Wireless Local Area Network (WLAN): A technology for the masses.
I was walking to the closest bus stop around me last weekend and this set of people approached me and said to me, "sir we would like to ask you one IT related question and we would like to video you as you answer the question". I said to them, that would be fantastic but you'll do me a favor, I would also like to ask you one question in return and keep the recording going as you answer the question.
[Image credit: Pixabay. CC0 Creative Commons
I said this because I have watched such video clips on YouTube where they'll ask unsuspecting passerby questions like "what is the difference between genotype and phenotype, or ask them to spell gmelina and when they fail these questions, the video is edited and some funny clips and emojis are attached to the clip to make fun of them.
The man with the microphone asked me, "what is the full meaning of Wi-Fi?". I smiled and said, "Wireless Fidelity", and I intentionally asked, hope I got it? The guy questioning said yeah, sure! I said fine, I would like to know the full meaning of SSID since it is often used in conjunction with Wi-Fi. The atmosphere changed and they knew right there that they picked the wrong guy, lol.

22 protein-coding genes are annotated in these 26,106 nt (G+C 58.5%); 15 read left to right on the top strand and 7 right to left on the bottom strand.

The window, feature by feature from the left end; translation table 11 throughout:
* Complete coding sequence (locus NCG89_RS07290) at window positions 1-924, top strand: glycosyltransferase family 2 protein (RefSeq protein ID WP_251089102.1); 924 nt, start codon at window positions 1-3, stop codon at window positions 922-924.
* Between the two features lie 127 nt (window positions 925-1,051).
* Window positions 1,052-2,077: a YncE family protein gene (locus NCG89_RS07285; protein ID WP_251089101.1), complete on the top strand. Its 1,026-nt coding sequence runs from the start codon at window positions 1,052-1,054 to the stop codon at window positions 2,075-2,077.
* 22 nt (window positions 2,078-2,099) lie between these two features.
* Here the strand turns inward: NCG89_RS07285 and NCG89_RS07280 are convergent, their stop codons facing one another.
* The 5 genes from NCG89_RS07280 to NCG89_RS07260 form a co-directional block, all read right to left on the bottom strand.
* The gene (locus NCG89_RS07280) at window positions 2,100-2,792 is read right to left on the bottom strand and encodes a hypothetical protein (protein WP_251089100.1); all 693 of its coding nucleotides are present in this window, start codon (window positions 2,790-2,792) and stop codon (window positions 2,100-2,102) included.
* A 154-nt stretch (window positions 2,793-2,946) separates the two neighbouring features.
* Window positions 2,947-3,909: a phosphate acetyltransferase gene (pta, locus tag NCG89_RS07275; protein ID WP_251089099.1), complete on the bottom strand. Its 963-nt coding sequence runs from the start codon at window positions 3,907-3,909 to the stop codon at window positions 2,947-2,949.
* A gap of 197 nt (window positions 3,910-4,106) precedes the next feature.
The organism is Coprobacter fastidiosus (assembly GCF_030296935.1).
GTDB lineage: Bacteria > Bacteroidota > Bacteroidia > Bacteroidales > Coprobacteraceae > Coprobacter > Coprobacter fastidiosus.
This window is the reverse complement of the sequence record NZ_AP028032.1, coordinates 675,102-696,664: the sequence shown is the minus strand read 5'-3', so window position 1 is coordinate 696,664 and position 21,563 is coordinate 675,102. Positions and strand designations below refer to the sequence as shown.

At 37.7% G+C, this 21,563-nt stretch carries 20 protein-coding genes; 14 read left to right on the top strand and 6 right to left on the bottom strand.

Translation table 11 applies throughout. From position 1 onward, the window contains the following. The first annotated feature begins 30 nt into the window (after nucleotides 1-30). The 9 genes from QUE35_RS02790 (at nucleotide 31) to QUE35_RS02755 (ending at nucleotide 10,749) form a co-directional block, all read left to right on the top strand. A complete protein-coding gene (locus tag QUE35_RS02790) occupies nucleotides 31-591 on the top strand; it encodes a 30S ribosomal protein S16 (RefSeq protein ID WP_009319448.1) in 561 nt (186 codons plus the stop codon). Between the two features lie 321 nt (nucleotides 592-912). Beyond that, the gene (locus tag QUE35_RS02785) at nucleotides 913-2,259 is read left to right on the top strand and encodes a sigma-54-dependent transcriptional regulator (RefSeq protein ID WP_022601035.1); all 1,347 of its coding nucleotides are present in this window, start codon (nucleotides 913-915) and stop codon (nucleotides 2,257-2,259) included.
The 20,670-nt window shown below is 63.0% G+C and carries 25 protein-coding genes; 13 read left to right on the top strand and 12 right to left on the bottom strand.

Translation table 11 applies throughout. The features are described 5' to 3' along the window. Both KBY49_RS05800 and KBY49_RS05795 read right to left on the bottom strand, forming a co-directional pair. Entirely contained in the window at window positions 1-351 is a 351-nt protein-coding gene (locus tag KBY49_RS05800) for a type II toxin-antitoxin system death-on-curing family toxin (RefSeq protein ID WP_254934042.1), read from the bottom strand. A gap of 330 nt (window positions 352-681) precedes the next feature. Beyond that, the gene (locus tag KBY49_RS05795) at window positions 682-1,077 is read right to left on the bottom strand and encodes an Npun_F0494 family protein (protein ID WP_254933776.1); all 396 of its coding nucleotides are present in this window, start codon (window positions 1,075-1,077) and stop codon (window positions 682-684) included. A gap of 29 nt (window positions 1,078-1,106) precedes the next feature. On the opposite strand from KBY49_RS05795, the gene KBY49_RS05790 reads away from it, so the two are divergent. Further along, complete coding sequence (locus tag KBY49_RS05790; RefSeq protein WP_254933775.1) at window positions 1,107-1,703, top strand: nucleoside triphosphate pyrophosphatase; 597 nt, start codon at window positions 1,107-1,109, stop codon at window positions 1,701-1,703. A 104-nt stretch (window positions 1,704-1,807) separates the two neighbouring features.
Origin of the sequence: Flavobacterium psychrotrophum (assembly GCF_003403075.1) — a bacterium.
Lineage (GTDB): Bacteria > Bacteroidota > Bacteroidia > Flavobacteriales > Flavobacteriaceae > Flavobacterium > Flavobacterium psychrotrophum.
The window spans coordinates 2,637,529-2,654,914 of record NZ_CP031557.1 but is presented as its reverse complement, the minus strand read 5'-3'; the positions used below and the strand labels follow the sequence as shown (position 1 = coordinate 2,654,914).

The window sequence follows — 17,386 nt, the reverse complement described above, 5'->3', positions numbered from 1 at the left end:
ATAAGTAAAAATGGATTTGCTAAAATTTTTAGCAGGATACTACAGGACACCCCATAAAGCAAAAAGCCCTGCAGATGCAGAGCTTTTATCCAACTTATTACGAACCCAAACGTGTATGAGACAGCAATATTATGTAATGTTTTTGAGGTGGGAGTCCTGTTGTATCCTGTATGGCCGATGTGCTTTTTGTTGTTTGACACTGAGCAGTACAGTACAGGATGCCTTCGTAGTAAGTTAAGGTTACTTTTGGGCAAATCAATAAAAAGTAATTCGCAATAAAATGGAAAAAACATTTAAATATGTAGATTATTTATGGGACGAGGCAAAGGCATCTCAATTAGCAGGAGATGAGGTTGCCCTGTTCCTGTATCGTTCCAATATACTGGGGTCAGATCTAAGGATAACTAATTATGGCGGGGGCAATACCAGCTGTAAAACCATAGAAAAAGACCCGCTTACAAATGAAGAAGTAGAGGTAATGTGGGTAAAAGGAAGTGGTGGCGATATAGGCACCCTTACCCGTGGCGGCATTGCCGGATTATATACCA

Local Area Network has been discussed extensively in this community by me and other authors and I would like to add to our knowledge, the underlying technology that powers one of the most popular internet technologies, the WLAN. WLAN is loved by all because of the comfort it brings. These days, we just walk into our offices, power the PC and before it boots to the desktop, the news feed has already refreshed, the latest mail has already dropped and our uncompleted torrent download has resumed, same with our mobile phone without touching a single cable and without being careful so as not to trip any cable.
I know someone is shouting WiFi, but hey!, we're going beyond that here, in fact, this could be the last time I will write that acronym in this very post. This post is filled with acronyms, I just couldn't help it cause there's no way one can discuss an IEEE regulated technology without dealing with acronyms.
The WLAN Topology